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Livelihood trends in Response to Climate Change in Forest Fringe Communities of the Offin Basin in Ghana

S Amisah
AB Gyampoh
P Sarfo-mensah
KK Quagrainie


The livelihoods of forest fringe communities in Ghana depend, largely, on the renewable natural resources that they can find in the forests and any activities that impacts on the integrity of the forest disrupt the
livelihood of the dependent communities. Forest fragmentation continues to take place in Ghana, mainly in response to a growing demand to feed an ever increasing population and for timber exploitation for export. One of the forest fringe communities in Ghana where the rural livelihoods of the people have been compromised due to deforestation
and climate change is the Offin basin. The removal of forests impacts on local climate, water availability, and livelihoods due to influence of forests on precipitation and water balance. Fluxes in the quantity and frequency of rainfall contribute to decreasing food production and water availability. This study examines forest loss, precipitation
and ambient temperature patterns in the forest fringe communities in the Offin river basin over the past four and a half decades and assesses current impacts and trends on rural livelihoods and coping strategies by the communities. The forests provide the communities with fuel-wood, fish and game, medicinal plants, food sources, and recreation.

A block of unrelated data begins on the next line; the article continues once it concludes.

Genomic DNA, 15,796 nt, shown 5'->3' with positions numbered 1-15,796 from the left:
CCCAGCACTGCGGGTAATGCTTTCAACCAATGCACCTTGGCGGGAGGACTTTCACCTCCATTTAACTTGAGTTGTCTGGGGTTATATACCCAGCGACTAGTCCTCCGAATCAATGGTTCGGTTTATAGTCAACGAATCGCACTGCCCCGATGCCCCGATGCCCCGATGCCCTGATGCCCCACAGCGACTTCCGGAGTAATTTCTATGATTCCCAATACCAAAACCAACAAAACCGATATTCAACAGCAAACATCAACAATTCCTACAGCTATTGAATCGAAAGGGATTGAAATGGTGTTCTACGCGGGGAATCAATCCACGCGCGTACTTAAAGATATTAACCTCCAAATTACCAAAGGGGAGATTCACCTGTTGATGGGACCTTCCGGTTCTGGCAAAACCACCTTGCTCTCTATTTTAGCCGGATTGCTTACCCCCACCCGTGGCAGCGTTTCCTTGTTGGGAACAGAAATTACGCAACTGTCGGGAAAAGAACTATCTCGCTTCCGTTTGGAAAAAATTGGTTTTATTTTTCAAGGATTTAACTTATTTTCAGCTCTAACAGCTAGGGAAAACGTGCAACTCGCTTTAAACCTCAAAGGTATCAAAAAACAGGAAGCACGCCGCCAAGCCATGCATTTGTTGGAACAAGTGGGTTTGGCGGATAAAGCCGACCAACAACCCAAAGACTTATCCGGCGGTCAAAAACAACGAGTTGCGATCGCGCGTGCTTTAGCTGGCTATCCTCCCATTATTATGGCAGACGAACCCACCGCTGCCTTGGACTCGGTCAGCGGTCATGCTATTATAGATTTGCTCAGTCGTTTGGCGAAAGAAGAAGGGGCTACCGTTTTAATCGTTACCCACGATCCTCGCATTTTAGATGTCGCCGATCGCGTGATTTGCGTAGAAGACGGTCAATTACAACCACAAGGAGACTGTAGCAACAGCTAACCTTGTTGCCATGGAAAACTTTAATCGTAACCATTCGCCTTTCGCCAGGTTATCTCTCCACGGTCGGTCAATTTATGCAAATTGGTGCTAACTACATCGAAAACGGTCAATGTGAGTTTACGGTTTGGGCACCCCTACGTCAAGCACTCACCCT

Between 2000 and 2005 deforestation rate in the basin was 2%. Mean annual precipitation decreased by 22.2% between 1960 and 2000 in response to a 1.3oC rise in ambient temperature over the same period. Considerable changes in the frequency of rainfall and its unpredictability impacted negatively on the livelihood of the fringe
communities who are predominantly cocoa and subsistence crop farmers. The livelihood resources of the community are severely constrained leading to reduction in food security and economic losses. In response to deforestation and associated climatic changes, several coping strategies for sustenance of livelihoods have been adopted by the forest fringe communities.
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eISSN: 2659-1499
print ISSN: 2659-1502